Hot Love: Chart Topper: March 20 - April 24
Hot Love was T.Rex's first UK Number One, staying at the top of the British charts for six weeks from March 1971, while it fared less well in the USA where it peaked at Number 72.
It was also the first T.Rex single to feature both a bass guitar and drums. Its success was propelled by a legendary Top of the Pops TV appearance, where frontman Marc Bolan appeared in androgynous clothes and covered in glitter, thus inventing the style that came to be known as Glam Rock.
Number 6 : The Mixtures
The Pushbike Song
Written by brothers Idris and Evan Jones, The Pushbike Song was released in 1970 and reached the top spot for two weeks in the Australian charts in March 1971.
It also proved popular in the UK too, reaching the Number 2 position for four straight weeks, beginning during February. The song was beaten to Number One by George Harrison's My Sweet Lord.
Number 7 : The New Seekers
Never Ending Song Of Love: UK No.2 Single: August 1971
Originally recorded by US group Delaney & Bonnie and Friends, Never Ending Song of Love was picked up in the UK by The New Seekers, who turned the song into a more pop friendly recording.
The single peaked at Number 2, where it stayed for five consecutive weeks during August and September, 1971.
Number 8 : Diana Ross
I'm Still Waiting: Chart Topper: August 21 - September 18
I'm Still Waiting first appeared on Ross's 1971 album Everything Is Everything.
The record was a minor success in the US, reaching Number 63 on the Billboard Hot 100 singles chart. However, on the UK listing it reached Number 1 for four weeks in August 1971, prompting a British re-title of Diana's album Surrender to I'm Still Waiting.
Although initially intended only as an album track, BBC Radio 1 disc jockey Tony Blackburn featured it heavily on his morning show and then persuaded EMI, which issued all Tamla Motown material in the UK at that time, to release it as a single.
Number 9 : T. Rex
Get It On: Chart Topper: July 24 - August 14
The Number 9 bestselling song of the year was T.Rex's Get It On, which was the second UK Number One song of 1971 for the British Glam Rock group.
While it only spent four weeks at the top of the charts in the UK, nevertheless it was the group's biggest hit overall, selling nearly a million copies in Britain alone.
It also entered the US Billboard Hot 100 under the title Bang A Gong (Get It On), peaking at Number 10 in January 1972, becoming the band's only major US hit.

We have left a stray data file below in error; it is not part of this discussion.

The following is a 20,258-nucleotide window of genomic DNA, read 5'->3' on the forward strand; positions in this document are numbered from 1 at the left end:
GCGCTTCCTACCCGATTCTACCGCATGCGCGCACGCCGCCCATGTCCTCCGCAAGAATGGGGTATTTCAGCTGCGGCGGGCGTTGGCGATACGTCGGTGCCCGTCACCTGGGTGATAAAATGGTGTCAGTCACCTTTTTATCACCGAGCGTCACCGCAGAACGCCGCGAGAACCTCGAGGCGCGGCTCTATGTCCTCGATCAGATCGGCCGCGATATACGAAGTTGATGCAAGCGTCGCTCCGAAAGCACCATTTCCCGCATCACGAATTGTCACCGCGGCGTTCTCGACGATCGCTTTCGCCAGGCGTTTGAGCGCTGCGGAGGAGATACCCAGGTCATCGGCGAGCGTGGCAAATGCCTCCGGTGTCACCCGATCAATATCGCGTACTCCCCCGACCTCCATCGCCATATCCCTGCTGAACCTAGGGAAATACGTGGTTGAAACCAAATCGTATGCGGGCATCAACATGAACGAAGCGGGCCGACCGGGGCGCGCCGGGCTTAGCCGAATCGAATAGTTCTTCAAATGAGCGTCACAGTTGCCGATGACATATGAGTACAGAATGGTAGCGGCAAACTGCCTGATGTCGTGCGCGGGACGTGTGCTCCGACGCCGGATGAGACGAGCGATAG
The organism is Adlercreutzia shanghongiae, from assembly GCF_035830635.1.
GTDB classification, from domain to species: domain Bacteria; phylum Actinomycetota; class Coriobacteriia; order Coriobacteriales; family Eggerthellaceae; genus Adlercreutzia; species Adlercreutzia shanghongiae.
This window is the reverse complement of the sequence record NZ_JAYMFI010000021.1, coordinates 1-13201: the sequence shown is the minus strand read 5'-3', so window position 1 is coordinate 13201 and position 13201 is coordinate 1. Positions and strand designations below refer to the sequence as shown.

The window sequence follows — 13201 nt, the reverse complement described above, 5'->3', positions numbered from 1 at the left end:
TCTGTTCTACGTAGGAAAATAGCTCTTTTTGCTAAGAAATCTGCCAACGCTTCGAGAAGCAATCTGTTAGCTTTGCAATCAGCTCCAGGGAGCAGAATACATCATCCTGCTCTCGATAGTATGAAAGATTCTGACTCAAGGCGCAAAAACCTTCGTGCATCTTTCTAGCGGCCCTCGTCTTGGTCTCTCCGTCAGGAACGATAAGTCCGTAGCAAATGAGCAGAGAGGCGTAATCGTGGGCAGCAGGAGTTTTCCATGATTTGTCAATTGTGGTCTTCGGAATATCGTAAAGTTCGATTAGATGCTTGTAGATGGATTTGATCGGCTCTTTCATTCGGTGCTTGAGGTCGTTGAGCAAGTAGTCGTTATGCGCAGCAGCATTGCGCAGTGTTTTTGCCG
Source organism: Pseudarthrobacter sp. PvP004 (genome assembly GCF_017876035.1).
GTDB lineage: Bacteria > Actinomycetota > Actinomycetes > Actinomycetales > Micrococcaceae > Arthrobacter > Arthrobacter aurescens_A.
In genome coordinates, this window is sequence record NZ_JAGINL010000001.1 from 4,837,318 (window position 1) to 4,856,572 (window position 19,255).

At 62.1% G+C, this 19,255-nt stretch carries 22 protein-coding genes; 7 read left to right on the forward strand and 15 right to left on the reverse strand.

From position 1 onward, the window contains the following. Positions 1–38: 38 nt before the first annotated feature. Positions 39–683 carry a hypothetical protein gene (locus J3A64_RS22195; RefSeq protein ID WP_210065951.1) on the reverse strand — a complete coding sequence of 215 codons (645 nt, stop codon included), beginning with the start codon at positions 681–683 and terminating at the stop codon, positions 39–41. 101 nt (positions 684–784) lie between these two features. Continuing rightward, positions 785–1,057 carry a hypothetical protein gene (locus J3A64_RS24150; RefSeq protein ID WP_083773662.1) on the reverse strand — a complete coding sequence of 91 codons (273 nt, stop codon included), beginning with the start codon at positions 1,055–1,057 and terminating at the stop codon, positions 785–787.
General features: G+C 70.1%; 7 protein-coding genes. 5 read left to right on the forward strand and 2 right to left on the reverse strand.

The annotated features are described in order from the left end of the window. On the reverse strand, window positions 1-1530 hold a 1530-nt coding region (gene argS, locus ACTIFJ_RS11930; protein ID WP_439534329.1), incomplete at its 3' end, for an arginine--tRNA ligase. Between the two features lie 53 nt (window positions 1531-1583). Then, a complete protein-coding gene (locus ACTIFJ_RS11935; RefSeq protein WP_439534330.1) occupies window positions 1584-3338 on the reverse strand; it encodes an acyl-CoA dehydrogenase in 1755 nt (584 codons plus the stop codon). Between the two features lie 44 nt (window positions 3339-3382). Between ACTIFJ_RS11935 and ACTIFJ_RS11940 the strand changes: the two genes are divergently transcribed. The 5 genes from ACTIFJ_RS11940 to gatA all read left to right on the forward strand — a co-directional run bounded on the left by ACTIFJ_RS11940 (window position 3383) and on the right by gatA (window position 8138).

Number 10 : The Tams
Hey Girl, Don't Bother Me: Chart Topper: September 18 - October 2
The Number 10 song was a re-release of The Tams' 1964 recording of Hey Girl, Don't Bother Me, which was originally a minor hit on the US Billboard Hot 100, reaching Number 41.
The record would have then lapsed into obscurity had it not become a favourite on the Northern Soul scene in the UK, belatedly reaching Number One on the UK Singles Chart for three weeks in September 1971.
The 1971 Music Poll
Which is your favourite hit of 1971 listed here?
Meanwhile, in the United States...
1. Three Dog Night
Joy to the World
2. Rod Stewart
3. Carole King
It's Too Late/I Feel the Earth Move
4. The Osmonds
One Bad Apple
5. The Bee Gees
How Can You Mend a Broken Heart?
6. The Raiders
7. Donny Osmond
Go Away Little Girl
8. John Denver
Take Me Home, Country Roads
9. The Temptations
Just My Imagination (Running Away With Me)
Knock Three Times
Major Grammy Winners of 1971
- Record of the Year
- Lou Adler (producer) & Carole King for It's Too Late
- Album of the Year
- Lou Adler (producer) & Carole King for Tapestry
- Song of the Year
- Carole King (songwriter) for You've Got a Friend
- Best New Artist
- Carly Simon
About Your Author
With each article, Richard invites you to step into his world of music, television and entertainment. He will introduce you to British Glam Rock, share The 20 Scariest Film Scores Ever? and even give you an up close look at some classic actors such as Christopher Lee as Dracula.
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© 2007 Richard